The Detroit Tigers and Boston Red Sox split a tense doubleheader before 26,162 fans at Fenway Park with the Tigers winning 4-3 in the first game and the Red Sox winning the second game 1-0. The split moved the defending World Champion Red Sox to within 1 1/2 games of the first place New York Yankees.
The Tigers, managed by Hughie Jennings, were in fifth place at the time although they were over .500. Jennings had righthander Willie Mitchell starting in the first game and lefty Bill James pitching the second. There were two Bill James in the majors at this time. This one was "Big Bill" as opposed to "Seattle Bill." Boston, managed by Bill Carrigan, had Ernie Shore and Dutch Leonard starting in both ends of the doubleheader. (There were two Dutch Leonards too, this one had the real name of Hubert.)
Detroit started out well. Third baseman Ossie Vitt led off with a single. Shortstop Donie Bush tried to sacrifice, but catcher Hick Cady tried for the force at second, but was too late and both men were safe. First baseman George Burns did sacrifice successfully. Center fielder Ty Cobb hit a grounder to second baseman Jack Barry who threw over to first baseman Del Gainer, who dropped the throw and two runs came around to score. Gainer got one of the runs back in the bottom of the first on an RBI single to score right fielder Harry Hooper.
Boston tied the game up in the second on a double by center fielder Tilly Walker and an error by Burns on a grounder hit by Boston shortsop Everett Scott.
Detroit reclaimed the lead in the sixth when Mitchell singled to score second baseman Ralph Young. This came against Carl Mays, who had relieved Shore in the fourth inning.
Rube Foster was pitching the ninth for Boston and gave up a single to Burns and then a triple to Cobb to make it 4-2.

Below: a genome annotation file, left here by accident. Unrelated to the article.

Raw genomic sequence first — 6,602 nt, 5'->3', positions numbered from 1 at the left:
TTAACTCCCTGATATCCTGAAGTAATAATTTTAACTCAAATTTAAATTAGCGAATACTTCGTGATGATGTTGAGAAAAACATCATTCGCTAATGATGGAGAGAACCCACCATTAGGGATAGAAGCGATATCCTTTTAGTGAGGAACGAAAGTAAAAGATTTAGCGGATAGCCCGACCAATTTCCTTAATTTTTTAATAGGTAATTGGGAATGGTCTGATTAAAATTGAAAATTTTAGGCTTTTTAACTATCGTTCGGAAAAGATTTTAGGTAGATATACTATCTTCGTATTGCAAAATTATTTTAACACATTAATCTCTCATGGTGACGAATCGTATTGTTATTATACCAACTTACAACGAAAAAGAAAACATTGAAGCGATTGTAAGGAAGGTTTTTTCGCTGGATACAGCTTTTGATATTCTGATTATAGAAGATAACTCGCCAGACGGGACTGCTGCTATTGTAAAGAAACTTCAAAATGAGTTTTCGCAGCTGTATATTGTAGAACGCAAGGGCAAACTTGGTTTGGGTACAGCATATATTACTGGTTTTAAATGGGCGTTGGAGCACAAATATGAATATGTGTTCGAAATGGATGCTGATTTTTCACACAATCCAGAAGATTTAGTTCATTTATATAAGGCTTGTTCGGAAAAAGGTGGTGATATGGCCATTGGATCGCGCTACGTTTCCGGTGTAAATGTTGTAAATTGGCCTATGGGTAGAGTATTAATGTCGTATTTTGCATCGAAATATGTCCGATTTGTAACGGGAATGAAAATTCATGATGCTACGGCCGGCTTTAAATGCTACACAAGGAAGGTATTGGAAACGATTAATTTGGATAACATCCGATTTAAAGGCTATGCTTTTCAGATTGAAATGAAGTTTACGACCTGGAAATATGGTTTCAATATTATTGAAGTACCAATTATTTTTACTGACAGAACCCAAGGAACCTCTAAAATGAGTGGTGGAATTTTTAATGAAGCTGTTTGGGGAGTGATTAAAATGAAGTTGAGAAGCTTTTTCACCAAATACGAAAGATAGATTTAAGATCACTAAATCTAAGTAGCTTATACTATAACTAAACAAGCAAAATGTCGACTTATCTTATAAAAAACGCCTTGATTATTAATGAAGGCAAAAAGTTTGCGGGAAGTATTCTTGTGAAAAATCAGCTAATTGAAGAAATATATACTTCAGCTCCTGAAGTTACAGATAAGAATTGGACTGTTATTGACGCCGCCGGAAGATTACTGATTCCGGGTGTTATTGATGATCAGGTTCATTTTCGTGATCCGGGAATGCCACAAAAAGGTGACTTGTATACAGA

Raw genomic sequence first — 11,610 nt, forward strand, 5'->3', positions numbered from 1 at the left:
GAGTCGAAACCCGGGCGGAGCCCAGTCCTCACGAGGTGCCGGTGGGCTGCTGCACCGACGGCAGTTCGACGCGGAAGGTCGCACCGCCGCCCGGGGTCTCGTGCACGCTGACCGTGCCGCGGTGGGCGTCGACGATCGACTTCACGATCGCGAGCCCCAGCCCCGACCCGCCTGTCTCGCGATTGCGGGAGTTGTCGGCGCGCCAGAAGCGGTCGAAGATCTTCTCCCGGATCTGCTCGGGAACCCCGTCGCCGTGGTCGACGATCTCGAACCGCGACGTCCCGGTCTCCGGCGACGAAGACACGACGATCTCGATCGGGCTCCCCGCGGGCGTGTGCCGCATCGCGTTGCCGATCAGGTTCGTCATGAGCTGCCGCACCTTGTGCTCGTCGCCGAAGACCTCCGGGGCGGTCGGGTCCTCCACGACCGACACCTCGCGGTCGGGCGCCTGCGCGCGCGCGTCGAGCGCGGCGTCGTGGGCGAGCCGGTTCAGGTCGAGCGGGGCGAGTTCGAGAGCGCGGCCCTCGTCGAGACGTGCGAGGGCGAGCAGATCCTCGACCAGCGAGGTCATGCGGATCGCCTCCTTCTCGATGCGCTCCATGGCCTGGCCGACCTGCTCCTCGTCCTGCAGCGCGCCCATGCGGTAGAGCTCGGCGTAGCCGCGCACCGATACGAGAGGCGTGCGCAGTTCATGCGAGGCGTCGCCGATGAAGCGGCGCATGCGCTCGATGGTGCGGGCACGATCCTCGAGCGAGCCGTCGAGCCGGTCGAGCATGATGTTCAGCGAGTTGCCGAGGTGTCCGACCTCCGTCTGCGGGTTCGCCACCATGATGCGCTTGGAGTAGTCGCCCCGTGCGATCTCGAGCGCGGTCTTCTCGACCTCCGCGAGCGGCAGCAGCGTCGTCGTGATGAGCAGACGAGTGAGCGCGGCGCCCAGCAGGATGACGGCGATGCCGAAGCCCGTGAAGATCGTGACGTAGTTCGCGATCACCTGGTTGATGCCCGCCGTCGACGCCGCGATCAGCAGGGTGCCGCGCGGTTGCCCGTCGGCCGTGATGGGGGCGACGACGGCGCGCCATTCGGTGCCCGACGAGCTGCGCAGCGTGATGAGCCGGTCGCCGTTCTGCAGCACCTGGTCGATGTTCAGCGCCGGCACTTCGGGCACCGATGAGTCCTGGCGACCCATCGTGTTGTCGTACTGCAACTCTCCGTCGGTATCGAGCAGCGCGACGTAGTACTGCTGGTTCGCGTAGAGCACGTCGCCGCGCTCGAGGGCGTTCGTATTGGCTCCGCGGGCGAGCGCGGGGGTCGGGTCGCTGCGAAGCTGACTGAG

The Red Sox mounted a rally in the ninth. Gainer had a one-out double and he scored on a single by Walker. Pinch hitter Bill Carrigan singled to move Walker to second, but Mitchell got Scott to fly out to center and Cady to pop out to second to end the game.
In the nightcap, the only scoring came in the second inning. Dick Hoblitzell, Boston's other first baseman walked and Walker followed with a single. Third baseman Larry Gardner bunted the runners over. Scott then grounded to Burns who tried to throw out Hoblitzell at the plate, but he was not in time and the game's only run scored. Such was the economy of the Boston Globe typesetters at the time, that they did not bother to print a line score for Detroit since they had all zeros.
Leonard held Detroit to just four hits, three of them singles. In the ninth, Cobb led off with a single and went all the way to third on a sacrifice by left fielder Bobby Veach. Leonard got right fielder Harry Heilmann to pop out to first and Young lined out to left to end the game.
The Yankees would start to slide in late July and into August and the Red Sox were able to catch them and ended up winning the AL by two games over Chicago. The Yankees fell all the way to fourth 11 games out. Detroit finished in third, four games out. The first six teams in the AL were at .500 or better. The seventh place team, Washington, was just one game under. This of course meant that the last place team, Philadelphia, had to be really bad. And they were, the A's were 36-117.
The Red Sox would win the World Series for the second straight year and for the third time in five seasons. Boston got past Brooklyn in five games. The Red Sox would win the World Series again in 1918 before having a bit of a drought.
Surprisingly, Boston still was able to win even though they had traded away one of its stars, center fielder Tris Speaker, to Cleveland before the season started in exchange for Sam Jones and Fred Thomas. Speaker would lead the AL in batting average, OBP, and slugging percentage in 1916. The only category of any note that a Boston player led in was shutouts. Babe Ruth had nine to lead the AL. Boston was sixth in the AL in runs scored, but they did allow the fewest.
Sources: Boston Globe, Retrosheet, Baseball-reference.com